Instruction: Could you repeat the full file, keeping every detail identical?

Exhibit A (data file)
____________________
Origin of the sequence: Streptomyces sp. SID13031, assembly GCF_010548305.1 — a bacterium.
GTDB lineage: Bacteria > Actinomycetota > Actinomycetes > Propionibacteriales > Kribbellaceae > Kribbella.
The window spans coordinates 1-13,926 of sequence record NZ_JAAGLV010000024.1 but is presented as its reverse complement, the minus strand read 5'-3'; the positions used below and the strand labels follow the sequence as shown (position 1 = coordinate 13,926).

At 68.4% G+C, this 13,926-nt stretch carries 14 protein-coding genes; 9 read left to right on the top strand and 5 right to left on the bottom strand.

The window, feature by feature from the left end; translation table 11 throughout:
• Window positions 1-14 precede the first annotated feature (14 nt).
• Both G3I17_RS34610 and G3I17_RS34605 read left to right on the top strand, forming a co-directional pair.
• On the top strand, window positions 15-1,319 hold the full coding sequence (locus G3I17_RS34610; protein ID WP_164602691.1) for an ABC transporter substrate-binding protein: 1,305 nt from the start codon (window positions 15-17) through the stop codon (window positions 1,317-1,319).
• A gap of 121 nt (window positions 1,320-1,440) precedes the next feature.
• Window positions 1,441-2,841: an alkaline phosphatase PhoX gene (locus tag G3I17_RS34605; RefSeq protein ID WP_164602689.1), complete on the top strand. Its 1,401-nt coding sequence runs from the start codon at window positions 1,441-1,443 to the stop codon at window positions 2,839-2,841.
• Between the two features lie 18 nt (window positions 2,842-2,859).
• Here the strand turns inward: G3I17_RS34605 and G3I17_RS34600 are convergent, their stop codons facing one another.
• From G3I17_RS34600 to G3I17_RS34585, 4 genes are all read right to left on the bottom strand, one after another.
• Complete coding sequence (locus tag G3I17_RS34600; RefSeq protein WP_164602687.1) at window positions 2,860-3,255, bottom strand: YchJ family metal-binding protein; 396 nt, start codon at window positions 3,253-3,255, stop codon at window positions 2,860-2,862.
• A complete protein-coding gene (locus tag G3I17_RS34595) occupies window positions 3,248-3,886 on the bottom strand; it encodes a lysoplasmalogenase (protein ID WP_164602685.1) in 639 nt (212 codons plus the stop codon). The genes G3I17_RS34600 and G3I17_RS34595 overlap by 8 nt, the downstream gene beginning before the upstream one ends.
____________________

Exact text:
Origin of the sequence: Streptomyces sp. SID13031, assembly GCF_010548305.1 — a bacterium.
GTDB lineage: Bacteria > Actinomycetota > Actinomycetes > Propionibacteriales > Kribbellaceae > Kribbella.
The window spans coordinates 1-13,926 of sequence record NZ_JAAGLV010000024.1 but is presented as its reverse complement, the minus strand read 5'-3'; the positions used below and the strand labels follow the sequence as shown (position 1 = coordinate 13,926).

At 68.4% G+C, this 13,926-nt stretch carries 14 protein-coding genes; 9 read left to right on the top strand and 5 right to left on the bottom strand.

The window, feature by feature from the left end; translation table 11 throughout:
• Window positions 1-14 precede the first annotated feature (14 nt).
• Both G3I17_RS34610 and G3I17_RS34605 read left to right on the top strand, forming a co-directional pair.
• On the top strand, window positions 15-1,319 hold the full coding sequence (locus G3I17_RS34610; protein ID WP_164602691.1) for an ABC transporter substrate-binding protein: 1,305 nt from the start codon (window positions 15-17) through the stop codon (window positions 1,317-1,319).
• A gap of 121 nt (window positions 1,320-1,440) precedes the next feature.
• Window positions 1,441-2,841: an alkaline phosphatase PhoX gene (locus tag G3I17_RS34605; RefSeq protein ID WP_164602689.1), complete on the top strand. Its 1,401-nt coding sequence runs from the start codon at window positions 1,441-1,443 to the stop codon at window positions 2,839-2,841.
• Between the two features lie 18 nt (window positions 2,842-2,859).
• Here the strand turns inward: G3I17_RS34605 and G3I17_RS34600 are convergent, their stop codons facing one another.
• From G3I17_RS34600 to G3I17_RS34585, 4 genes are all read right to left on the bottom strand, one after another.
• Complete coding sequence (locus tag G3I17_RS34600; RefSeq protein WP_164602687.1) at window positions 2,860-3,255, bottom strand: YchJ family metal-binding protein; 396 nt, start codon at window positions 3,253-3,255, stop codon at window positions 2,860-2,862.
• A complete protein-coding gene (locus tag G3I17_RS34595) occupies window positions 3,248-3,886 on the bottom strand; it encodes a lysoplasmalogenase (protein ID WP_164602685.1) in 639 nt (212 codons plus the stop codon). The genes G3I17_RS34600 and G3I17_RS34595 overlap by 8 nt, the downstream gene beginning before the upstream one ends.